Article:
At the Finney County Courthouse, Dick Hickock and Perry Smith are placed in cells far enough apart that they are not able to communicate with each other. Perry is in what is known as the “ladies cell,” where female prisoners are kept. It is located within the apartment of the undersheriff and his wife, Wendle and Josie Meier. The cell is attached to the kitchen, so Mrs. Meier comes to know Perry well as she cooks. He strikes her as a pleasant young man—until her husband points out that he brutally killed four people and would be likely to do the same to her. Although many people expected a mob to form, the townspeople of Garden City show only intense curiosity.
Over the next few months, the snow falls almost every day. The only visitors Perry receives are KBI agents and his court-appointed attorneys. Dewey comes to have him sign his statement, but Perry refuses; he says there are a couple of things in there he wants changed. Originally, Perry had said that Dick killed Mrs. Clutter and Nancy, while Dick had said that Perry killed all four of the Clutters. Perry wants his statement changed to match Dick’s. He says he is doing this for the sake of Dick’s mother, whom he describes as a sweet woman. He tells the agents that he and Dick stopped and buried or burned the weapons, tape, and rope, which the police eventually recover. The radio and the binoculars they pawned in Mexico are also found.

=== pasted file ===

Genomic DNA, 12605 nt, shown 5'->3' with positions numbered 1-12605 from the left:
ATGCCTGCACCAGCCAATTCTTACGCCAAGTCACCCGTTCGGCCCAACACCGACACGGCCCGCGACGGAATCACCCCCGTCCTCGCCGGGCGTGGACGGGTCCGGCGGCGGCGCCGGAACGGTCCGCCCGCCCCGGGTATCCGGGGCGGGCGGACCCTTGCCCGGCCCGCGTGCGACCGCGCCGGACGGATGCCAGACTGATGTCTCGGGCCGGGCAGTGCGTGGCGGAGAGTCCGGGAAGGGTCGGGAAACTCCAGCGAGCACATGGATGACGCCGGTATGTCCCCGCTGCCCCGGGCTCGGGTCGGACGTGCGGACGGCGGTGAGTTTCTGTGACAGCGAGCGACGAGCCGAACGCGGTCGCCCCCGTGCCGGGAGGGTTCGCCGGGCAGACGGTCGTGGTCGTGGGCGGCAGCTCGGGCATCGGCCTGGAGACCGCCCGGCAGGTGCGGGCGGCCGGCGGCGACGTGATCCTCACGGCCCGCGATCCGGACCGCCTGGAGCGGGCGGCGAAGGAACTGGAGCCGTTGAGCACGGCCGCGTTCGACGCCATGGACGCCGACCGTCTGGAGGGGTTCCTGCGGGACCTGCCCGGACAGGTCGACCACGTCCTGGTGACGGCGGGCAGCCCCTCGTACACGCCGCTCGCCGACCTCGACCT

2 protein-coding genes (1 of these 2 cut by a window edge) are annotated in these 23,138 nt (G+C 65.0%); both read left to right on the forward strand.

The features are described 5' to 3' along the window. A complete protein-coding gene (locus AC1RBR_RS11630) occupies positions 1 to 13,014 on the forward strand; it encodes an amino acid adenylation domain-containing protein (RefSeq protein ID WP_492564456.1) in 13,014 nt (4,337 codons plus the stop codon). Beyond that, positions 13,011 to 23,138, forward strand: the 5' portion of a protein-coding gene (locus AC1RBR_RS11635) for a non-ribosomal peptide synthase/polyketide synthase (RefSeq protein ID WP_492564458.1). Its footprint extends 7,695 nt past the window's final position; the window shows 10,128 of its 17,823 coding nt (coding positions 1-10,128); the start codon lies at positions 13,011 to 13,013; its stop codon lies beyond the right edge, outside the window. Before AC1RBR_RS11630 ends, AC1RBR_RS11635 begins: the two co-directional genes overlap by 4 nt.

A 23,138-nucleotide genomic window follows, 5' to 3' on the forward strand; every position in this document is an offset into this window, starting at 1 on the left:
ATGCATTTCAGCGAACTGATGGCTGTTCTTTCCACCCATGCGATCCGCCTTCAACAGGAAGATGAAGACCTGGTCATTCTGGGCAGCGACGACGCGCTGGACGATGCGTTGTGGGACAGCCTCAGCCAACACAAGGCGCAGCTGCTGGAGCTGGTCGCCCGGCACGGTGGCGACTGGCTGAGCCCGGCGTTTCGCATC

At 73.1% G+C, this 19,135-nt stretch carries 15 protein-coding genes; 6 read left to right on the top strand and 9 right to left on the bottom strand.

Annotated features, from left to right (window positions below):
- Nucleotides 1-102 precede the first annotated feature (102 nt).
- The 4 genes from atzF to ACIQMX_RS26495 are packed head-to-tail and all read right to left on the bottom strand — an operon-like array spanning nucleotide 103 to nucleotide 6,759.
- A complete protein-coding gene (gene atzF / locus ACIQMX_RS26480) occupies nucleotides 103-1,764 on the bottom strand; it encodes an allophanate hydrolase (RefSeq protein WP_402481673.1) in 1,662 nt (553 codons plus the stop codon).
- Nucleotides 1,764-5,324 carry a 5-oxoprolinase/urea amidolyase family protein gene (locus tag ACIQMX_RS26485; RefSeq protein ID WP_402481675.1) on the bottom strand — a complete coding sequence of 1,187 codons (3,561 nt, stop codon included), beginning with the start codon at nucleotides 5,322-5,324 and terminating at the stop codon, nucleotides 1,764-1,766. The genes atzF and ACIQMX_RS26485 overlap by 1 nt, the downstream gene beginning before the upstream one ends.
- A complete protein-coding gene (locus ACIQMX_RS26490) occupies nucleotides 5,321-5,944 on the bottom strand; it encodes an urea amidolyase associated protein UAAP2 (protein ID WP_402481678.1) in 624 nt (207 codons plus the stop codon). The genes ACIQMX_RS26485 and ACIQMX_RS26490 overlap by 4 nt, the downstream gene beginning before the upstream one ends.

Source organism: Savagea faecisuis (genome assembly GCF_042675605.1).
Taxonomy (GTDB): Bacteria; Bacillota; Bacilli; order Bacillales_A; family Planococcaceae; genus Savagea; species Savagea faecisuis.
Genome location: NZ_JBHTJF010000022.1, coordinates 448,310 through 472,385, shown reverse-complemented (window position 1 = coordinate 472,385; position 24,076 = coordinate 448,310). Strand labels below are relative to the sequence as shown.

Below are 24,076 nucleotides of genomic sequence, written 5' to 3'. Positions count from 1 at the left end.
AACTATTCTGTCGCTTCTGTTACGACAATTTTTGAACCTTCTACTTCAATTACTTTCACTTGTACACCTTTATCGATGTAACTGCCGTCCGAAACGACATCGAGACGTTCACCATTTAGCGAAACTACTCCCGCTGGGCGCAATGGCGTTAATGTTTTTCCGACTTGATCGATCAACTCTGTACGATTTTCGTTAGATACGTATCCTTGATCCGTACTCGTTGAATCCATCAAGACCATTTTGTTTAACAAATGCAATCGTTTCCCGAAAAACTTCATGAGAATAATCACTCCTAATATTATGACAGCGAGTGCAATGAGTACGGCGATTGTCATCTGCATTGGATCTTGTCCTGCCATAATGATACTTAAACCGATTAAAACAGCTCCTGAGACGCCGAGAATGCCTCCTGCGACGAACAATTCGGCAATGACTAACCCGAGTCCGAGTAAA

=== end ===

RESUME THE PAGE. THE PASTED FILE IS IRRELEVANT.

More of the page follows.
The prosecutor for the state says he will seek the death penalty for both Perry and Dick no matter what. Perry is forced to take a lie detector test concerning the Walker murder, the family of four that was killed in a manner similar to that of the Clutters while Perry and Dick were in Florida. Mr. Hickock comes to visit Dick; he feels sure that his son will hang. Perry begins a correspondence with someone he knew in the army. Perry imagines that there are two men outside his cell window that he might convince to help him escape. He writes instructions to drop to them the next time they appear, but they never return. Perry begins to wonder if he is losing his mind. He dreams that he breaks a light bulb and uses the glass shards to cut his wrists and ankles. He dreams of a yellow bird; he has dreamed of this bird often all his life.